Anticipatory Guidance For Teens |

Anticipatory Guidance for Teens

Running head: GUIDANCE FOR TEENS 1
Anticipatory Guidance for Teens
Institutional Affiliation
Anticipatory Guidance for Teens
The Federal Law establishes 12 as the age perceived to be the minimum age of consent in
as far as matters relating to health are concerned. Any child of above 12 years in the United
States of America is at a pole position to make decisions favorable to his or her health conditions
according what qualified medical practitioners advice. Such a child has the liberty to give
consent to his treatment or evaluation. In this case however, a mother of a sixteen-year-old
teenager declines to leave the room and grant privacy to a physician to conduct a well check on
this teenager. This text is a description of what to do in such an event, for anybody in his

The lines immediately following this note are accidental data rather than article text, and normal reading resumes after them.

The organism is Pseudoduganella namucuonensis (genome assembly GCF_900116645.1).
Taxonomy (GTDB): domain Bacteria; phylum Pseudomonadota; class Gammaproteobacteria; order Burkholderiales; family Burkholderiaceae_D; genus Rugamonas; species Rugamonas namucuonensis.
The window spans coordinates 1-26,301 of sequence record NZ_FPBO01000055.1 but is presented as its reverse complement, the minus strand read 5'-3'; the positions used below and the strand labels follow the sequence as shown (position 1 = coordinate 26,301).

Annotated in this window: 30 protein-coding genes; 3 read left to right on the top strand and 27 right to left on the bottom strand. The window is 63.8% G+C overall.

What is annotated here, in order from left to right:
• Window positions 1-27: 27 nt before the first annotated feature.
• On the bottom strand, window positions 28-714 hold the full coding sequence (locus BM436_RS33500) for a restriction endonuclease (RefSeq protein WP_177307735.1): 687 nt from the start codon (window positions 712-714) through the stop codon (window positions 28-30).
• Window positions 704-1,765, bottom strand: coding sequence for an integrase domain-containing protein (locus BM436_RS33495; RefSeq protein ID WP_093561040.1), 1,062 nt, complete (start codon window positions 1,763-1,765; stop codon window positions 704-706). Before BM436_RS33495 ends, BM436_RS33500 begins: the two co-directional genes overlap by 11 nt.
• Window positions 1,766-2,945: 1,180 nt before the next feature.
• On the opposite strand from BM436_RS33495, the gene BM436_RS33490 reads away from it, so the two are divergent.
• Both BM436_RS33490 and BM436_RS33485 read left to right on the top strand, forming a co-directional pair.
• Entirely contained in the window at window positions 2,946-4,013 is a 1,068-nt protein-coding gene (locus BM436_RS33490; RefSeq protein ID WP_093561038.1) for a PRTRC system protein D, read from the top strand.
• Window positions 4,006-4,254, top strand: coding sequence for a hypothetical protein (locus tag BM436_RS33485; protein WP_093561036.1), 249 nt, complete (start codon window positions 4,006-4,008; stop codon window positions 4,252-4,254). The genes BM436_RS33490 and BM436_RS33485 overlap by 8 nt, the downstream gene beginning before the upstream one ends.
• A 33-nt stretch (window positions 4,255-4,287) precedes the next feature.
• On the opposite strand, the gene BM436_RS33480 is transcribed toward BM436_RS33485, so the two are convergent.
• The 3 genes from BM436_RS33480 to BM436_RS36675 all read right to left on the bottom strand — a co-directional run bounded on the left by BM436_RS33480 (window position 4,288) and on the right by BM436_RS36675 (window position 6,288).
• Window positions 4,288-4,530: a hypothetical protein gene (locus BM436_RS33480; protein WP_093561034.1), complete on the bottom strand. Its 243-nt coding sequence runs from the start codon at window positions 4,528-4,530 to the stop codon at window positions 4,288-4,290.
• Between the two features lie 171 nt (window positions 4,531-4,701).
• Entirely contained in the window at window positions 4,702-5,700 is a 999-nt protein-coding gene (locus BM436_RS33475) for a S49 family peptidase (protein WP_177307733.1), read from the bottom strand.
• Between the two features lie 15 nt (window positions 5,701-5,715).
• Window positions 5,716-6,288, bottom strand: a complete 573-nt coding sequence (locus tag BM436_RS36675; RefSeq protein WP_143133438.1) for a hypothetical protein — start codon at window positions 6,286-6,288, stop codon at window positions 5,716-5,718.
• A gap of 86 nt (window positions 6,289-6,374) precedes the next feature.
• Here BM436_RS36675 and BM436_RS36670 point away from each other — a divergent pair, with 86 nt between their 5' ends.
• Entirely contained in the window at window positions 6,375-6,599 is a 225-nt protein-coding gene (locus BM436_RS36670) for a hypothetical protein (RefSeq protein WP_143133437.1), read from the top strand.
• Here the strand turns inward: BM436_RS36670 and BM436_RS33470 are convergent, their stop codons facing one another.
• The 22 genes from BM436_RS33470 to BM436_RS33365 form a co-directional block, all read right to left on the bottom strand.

capacity as a health provider.
As a provider, the first step would be to call the mother to a private discussion about this
issue, outlining to her the provisions of Health Insurance Portability and Accountability Act
(HIPAA) of 1996 in regards to the issue of the doctor-patient confidentiality (Wong, 2015). The
Act prohibits doctors and other medical practitioners from disclosing the private information of
health records of a patient by a doctor to anybody whatsoever, without the consent of the patient.
The mother needs to understand that her sixteen-year old is above the age to be considered as a
minor, and thus should be granted privacy to interact with the doctor comfortably.
Also, I would request the mother to read the HIPAA Act in full in order to understand the
extent of her breach of the Act, to make it clear to her and bring it to her understanding that she
in violation of the Act. In an event that she declines to heed to this advice, it would be prudent to
take necessary security preventive measures, though it is highly doubtful that it would reach to
this level (Wong, 2015).
Wong, S. T., Lavoie, J. G., Browne, A. J., MacLeod, M. L., & Chongo, M. (2015). Patient
confidentiality within the context of group medical visits: is there cause for
concern?. Health Expectations, 18(5), 727-739.

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